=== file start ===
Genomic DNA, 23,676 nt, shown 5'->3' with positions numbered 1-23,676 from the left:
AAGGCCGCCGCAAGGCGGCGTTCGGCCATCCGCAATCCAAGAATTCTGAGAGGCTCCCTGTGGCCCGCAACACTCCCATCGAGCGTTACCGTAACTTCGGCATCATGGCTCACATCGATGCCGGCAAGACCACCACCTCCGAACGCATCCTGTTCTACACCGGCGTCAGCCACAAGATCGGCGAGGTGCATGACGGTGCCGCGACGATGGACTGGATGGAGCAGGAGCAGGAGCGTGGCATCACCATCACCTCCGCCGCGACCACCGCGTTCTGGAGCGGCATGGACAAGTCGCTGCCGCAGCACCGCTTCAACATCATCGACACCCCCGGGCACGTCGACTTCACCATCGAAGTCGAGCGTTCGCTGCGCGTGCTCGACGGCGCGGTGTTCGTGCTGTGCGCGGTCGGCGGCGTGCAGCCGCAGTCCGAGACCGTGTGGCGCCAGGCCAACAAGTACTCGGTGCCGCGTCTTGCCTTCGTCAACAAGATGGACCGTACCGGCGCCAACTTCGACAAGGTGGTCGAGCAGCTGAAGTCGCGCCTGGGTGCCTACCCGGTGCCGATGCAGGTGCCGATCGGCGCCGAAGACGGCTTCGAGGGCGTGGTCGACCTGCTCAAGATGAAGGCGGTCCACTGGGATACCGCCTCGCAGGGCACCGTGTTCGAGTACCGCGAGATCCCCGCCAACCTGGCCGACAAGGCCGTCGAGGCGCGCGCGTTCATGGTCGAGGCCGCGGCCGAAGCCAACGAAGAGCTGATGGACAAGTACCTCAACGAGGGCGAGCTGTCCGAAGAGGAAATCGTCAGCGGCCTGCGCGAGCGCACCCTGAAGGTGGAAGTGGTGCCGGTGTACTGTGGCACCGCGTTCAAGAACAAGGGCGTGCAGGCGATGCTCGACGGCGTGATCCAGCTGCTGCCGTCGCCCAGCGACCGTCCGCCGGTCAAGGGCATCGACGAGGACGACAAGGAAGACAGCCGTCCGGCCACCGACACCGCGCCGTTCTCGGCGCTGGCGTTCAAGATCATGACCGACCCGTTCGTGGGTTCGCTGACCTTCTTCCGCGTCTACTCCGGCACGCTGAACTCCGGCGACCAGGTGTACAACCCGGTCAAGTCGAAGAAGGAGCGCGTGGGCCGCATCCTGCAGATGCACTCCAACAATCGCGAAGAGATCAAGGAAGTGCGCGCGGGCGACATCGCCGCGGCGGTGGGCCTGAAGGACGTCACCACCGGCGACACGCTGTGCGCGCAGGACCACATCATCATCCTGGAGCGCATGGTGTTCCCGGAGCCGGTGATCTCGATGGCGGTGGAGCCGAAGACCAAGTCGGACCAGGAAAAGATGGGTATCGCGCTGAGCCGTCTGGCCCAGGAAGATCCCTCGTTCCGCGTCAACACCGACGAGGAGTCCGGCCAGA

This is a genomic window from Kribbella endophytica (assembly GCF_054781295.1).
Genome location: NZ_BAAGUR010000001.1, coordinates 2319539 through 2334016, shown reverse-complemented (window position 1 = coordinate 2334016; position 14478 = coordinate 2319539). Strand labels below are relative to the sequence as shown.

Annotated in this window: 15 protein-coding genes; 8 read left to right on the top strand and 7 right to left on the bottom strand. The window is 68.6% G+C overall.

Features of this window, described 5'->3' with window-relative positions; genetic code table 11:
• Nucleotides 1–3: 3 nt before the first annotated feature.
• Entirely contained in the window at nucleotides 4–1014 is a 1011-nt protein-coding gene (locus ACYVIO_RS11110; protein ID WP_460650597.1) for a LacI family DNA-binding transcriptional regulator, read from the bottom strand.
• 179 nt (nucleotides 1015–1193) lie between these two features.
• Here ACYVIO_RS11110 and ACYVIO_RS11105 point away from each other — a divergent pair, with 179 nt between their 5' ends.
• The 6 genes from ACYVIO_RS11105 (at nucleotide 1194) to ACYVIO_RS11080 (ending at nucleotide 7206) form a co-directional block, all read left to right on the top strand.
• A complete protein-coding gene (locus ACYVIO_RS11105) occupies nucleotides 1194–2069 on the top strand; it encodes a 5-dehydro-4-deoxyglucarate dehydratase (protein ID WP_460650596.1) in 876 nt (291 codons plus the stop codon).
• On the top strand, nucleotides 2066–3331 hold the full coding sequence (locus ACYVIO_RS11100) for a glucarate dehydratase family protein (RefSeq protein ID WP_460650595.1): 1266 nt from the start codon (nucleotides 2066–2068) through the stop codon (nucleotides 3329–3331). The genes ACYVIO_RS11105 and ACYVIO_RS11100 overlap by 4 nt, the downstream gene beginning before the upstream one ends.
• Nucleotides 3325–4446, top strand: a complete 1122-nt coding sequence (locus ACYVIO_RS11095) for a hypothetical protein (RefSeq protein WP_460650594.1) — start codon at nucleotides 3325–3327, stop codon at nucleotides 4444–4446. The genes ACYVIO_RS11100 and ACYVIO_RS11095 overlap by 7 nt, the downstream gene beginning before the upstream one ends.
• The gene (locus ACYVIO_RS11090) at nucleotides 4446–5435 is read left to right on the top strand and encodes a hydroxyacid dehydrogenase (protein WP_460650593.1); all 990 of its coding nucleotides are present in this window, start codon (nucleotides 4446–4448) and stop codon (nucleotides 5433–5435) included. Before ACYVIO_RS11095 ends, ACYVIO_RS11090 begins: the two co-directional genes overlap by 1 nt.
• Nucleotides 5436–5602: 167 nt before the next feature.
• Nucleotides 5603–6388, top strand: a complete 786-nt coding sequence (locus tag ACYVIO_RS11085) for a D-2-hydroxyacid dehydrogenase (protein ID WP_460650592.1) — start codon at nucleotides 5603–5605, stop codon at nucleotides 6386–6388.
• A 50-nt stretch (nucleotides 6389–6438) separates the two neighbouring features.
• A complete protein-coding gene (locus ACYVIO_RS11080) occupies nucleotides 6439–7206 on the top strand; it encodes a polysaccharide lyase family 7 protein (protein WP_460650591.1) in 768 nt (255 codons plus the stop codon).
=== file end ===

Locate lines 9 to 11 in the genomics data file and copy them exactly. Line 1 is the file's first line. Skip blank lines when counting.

• 179 nt (nucleotides 1015–1193) lie between these two features.
• Here ACYVIO_RS11110 and ACYVIO_RS11105 point away from each other — a divergent pair, with 179 nt between their 5' ends.
• The 6 genes from ACYVIO_RS11105 (at nucleotide 1194) to ACYVIO_RS11080 (ending at nucleotide 7206) form a co-directional block, all read left to right on the top strand.